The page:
500
+the following methods: C<tiehash>, C<fetch>, C<store>, C<exists>.  In
  501
+particular, you can't use C<SDBM_File> because it doesn't have
  502
+C<exists>.  This package contains a glue module, called
  503
+C<Memoize::SDBM_File>, which provides an C<exists> method so that you
  504
+can use C<SDBM_File> with C<Memoize>.  Just replace C<SDBM_File> with
  505
+C<Memoize::SDBM_File> in your call to C<memoize>; everything else is
  506
+the same.
  507
+
  508
+=head1 MAILING LIST
  509
+
  510
+To join a very low-traffic mailing list for announcements about
  511
+C<Memoize>, send an empty note to C<mjd-perl-memoize-request@plover.com>.
363 512
 
364 513
 =head1 AUTHOR
365 514
 
@@ -376,5 +525,8 @@ for news and upgrades.
376 525
 
377 526
 =end html
378 527
 
  528
+To join a mailing list for announcements about C<Memoize>, send an
  529
+empty message to C<mjd-perl-memoize-request@plover.com>.
  530
+
379 531
 =cut
380 532
 
98  TODO
... ...
@@ -1,4 +1,4 @@
1  
-# Version 0.05 alpha $Revision: 1.3 $ $Date: 1998/09/05 03:44:04 $
  1
+# Version 0.05 alpha $Revision: 1.4 $ $Date: 1998/09/07 19:48:43 $
2 2
 
3 3
 =head1 TO DO
4 4
 
@@ -23,10 +23,7 @@ large effect on the performance of C<main>.  But if there was a big
23 23
 difference, you would know that C<suba> or C<subb> was a good
24 24
 candidate for optimization if you needed to make C<main> go faster.
25 25
 
26  
-=item * 
27  
-
28  
-Maybe a tied-hash interface to the memo-table, which a hook to
29  
-      automatically populate an entry if no value is there yet?
  26
+Done.
30 27
 
31 28
 =item * 
32 29
 
@@ -39,6 +36,8 @@ We could even bless the new function reference so that it could have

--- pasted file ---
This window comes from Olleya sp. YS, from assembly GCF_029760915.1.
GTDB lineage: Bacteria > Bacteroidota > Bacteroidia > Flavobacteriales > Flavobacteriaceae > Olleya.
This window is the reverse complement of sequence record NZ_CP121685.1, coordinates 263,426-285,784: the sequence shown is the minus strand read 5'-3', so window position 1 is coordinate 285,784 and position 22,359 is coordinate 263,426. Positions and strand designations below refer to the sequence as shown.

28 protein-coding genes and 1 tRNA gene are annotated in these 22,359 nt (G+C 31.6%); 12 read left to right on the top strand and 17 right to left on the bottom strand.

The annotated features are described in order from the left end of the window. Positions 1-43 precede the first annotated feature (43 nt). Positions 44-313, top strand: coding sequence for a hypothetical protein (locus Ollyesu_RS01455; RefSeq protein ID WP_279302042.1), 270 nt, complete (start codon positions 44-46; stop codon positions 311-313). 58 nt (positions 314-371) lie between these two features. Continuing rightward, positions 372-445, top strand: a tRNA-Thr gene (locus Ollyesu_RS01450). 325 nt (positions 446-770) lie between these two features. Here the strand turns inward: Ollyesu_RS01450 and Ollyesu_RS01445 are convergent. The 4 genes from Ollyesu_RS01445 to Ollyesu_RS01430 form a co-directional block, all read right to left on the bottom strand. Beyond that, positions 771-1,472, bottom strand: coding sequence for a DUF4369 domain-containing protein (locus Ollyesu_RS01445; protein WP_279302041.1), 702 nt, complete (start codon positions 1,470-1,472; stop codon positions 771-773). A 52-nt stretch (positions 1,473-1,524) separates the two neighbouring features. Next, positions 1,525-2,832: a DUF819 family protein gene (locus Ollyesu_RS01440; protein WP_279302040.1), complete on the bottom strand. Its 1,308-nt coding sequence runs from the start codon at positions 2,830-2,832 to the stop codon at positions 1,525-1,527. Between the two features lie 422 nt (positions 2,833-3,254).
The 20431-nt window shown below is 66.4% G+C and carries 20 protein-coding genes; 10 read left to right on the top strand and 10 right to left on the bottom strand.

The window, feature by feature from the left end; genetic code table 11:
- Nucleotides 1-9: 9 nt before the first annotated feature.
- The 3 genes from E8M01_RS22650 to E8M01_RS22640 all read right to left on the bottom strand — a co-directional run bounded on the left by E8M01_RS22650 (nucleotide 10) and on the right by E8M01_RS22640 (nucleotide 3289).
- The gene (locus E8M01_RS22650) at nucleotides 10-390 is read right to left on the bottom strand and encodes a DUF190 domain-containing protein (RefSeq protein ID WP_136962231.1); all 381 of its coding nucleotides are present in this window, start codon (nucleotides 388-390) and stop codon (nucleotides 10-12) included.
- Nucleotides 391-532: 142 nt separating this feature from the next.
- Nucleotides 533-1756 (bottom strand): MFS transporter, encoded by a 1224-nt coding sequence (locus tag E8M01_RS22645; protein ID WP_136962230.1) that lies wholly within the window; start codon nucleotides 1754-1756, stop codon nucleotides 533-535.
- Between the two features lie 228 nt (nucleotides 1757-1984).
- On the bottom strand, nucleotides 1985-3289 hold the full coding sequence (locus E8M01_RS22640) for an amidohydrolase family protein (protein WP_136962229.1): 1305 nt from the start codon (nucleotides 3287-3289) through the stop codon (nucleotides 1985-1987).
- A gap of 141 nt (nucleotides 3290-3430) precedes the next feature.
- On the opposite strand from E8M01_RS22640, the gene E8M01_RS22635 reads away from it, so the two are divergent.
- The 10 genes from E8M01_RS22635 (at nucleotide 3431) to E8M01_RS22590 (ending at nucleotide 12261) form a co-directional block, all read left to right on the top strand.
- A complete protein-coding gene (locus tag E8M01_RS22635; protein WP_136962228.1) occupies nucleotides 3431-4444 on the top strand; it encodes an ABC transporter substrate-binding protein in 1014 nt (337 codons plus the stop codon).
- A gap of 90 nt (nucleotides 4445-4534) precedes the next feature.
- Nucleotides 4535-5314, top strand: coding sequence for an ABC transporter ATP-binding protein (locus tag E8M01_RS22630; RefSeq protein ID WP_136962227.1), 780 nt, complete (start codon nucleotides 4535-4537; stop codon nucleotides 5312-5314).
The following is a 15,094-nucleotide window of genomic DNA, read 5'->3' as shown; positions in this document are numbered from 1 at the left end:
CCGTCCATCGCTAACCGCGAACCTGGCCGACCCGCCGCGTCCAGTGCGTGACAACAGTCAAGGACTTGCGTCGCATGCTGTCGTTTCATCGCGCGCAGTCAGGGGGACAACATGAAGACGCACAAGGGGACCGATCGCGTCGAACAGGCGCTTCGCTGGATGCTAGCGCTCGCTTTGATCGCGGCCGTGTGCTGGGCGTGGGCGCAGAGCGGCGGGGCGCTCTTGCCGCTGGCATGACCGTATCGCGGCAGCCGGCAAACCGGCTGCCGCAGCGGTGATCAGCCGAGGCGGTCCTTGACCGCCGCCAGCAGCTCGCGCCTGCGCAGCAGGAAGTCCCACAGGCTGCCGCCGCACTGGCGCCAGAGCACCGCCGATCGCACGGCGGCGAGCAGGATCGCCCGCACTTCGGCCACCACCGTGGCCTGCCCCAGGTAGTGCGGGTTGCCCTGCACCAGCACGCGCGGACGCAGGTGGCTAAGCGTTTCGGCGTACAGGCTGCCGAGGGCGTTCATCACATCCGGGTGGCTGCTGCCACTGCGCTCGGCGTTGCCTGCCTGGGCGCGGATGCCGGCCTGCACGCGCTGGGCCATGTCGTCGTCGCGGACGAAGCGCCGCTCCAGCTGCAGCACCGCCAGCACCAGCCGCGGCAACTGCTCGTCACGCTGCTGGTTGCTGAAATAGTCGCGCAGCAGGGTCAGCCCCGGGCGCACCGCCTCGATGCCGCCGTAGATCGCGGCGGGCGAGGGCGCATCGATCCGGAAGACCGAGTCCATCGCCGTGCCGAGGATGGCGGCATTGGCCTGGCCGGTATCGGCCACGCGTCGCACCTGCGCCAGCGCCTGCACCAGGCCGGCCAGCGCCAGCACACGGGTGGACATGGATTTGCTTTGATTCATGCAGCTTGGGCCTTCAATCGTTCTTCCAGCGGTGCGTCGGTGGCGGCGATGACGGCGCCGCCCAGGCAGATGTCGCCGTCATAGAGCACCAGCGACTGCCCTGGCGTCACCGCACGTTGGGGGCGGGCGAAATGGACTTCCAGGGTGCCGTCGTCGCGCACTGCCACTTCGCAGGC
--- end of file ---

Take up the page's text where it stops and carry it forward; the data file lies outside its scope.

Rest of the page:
39 36
 accessor methods for getting to the original function, the options,
40 37
 the memo table, etc.
41 38
 
  39
+Naah.
  40
+
42 41
 =item *
43 42
 
44 43
 The TODISK feature is not ready yet.  It will have to be rather
@@ -46,6 +45,8 @@ complicated, providing options for which disk method to use (GDBM?
46 45
 DB_File?  Flat file?  Storable?  User-supplied?) and which stringizing
47 46
 method to use (FreezeThaw?  Marshal?  User-supplied?)
48 47
 
  48
+Done!
  49
+
49 50
 =item *
50 51
 
51 52
 Maybe an option for automatic expiration of cache values?  (`After one
@@ -76,9 +77,13 @@ reason not to do this, but I can't remember what it was.
76 77
 
77 78
 Add more array value tests to the test suite.
78 79
 
  80
+Does it need more now?
  81
+
79 82
 =item *
80 83
 
81  
-Fix that `Subroutine u rededined ... line 484' message.
  84
+Fix that `Subroutine u redefined ... line 484' message.
  85
+
  86
+Fixed, I think.
82 87
 
83 88
 =item *
84 89
 
@@ -89,54 +94,9 @@ Get rid of any remaining *{$ref}{CODE} or similar magic hashes.
89 94
 There should be an option to dump out the memoized values or to
90 95
 otherwise traverse them.
91 96
 
92  
-=item *
93  
-
94  
-There was probably some other stuff that I forgot.
95  
-
96  
-
97  
-=item * 
98  
-
99  
-Here's the preliminary interface spec for the C<TODISK> option:
100  
-`memoize' takes options named C<SCALAR_CONTEXT> and C<LIST_CONTEXT>.
101  
-Legal values are
102  
-
103  
-	MEMORY
104  
-	TIE
105  
-	FAULT
106  
-	MERGE
107  
-
108  
-or a reference to a list whose first element is one of these.  The
109  
-default for both is MEMORY, which means that Perl's builtin hashes are
110  
-used, the way they are now.  FAULT means that the function should
111  
-never be called in scalar/list context, and that Memoize should croak
112  
-if it is.  TIE means that the hash will be tied; it's usaully written
113  
-as
114  
-
115  
-	[TIE, packagename, argument-list]
116  
-
117  
-which specifies the package name and arguments for the tie.  Memoize
118  
-will load the package if appropriate.  Thus
119  
-
120  
-	[TIE, Storable, filename, ...]
121  
-	[TIE, DB_File, filename, flags, mode, ...]
122  
-	[TIE, MLDBM, DB_File, ... ]
123  
-
124  
-MERGE means that return values in the specified context will be stored
125  
-in the same structure that is used for the other context.  For
126  
-example, suppose you have a function which always returns a scalar,
127  
-and doesn't care whether it was called in scalar or list context.  You
128  
-don't want to store its list-context reutrn separately from its
129  
-scalar-context return, because they're going to be the same anyway,
130  
-and if you stored them separately, you'd waste a call and a cache